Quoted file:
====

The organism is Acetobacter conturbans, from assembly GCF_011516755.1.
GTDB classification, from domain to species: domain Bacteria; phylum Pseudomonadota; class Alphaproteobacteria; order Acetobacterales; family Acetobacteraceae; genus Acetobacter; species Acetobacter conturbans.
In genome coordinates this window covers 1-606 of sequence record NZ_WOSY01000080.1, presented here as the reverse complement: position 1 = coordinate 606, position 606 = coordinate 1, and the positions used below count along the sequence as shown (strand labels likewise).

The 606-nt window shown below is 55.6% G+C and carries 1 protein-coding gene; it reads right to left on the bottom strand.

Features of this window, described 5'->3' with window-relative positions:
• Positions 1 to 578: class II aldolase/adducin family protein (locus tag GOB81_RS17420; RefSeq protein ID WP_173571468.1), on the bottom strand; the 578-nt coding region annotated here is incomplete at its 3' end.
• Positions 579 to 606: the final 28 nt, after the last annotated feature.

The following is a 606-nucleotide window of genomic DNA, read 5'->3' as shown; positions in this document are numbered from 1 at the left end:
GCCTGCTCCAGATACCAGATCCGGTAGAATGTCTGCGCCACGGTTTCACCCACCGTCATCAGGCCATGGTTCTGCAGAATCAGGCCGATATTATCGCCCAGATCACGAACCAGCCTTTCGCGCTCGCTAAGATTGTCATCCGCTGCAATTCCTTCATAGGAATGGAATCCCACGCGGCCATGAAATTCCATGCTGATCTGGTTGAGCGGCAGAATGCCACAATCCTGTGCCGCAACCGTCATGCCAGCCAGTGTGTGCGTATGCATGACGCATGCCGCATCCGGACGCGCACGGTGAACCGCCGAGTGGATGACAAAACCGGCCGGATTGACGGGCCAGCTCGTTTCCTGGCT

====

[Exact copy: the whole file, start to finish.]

The organism is Acetobacter conturbans, from assembly GCF_011516755.1.
GTDB classification, from domain to species: domain Bacteria; phylum Pseudomonadota; class Alphaproteobacteria; order Acetobacterales; family Acetobacteraceae; genus Acetobacter; species Acetobacter conturbans.
In genome coordinates this window covers 1-606 of sequence record NZ_WOSY01000080.1, presented here as the reverse complement: position 1 = coordinate 606, position 606 = coordinate 1, and the positions used below count along the sequence as shown (strand labels likewise).

The 606-nt window shown below is 55.6% G+C and carries 1 protein-coding gene; it reads right to left on the bottom strand.

Features of this window, described 5'->3' with window-relative positions:
• Positions 1 to 578: class II aldolase/adducin family protein (locus tag GOB81_RS17420; RefSeq protein ID WP_173571468.1), on the bottom strand; the 578-nt coding region annotated here is incomplete at its 3' end.
• Positions 579 to 606: the final 28 nt, after the last annotated feature.

The following is a 606-nucleotide window of genomic DNA, read 5'->3' as shown; positions in this document are numbered from 1 at the left end:
GCCTGCTCCAGATACCAGATCCGGTAGAATGTCTGCGCCACGGTTTCACCCACCGTCATCAGGCCATGGTTCTGCAGAATCAGGCCGATATTATCGCCCAGATCACGAACCAGCCTTTCGCGCTCGCTAAGATTGTCATCCGCTGCAATTCCTTCATAGGAATGGAATCCCACGCGGCCATGAAATTCCATGCTGATCTGGTTGAGCGGCAGAATGCCACAATCCTGTGCCGCAACCGTCATGCCAGCCAGTGTGTGCGTATGCATGACGCATGCCGCATCCGGACGCGCACGGTGAACCGCCGAGTGGATGACAAAACCGGCCGGATTGACGGGCCAGCTCGTTTCCTGGCT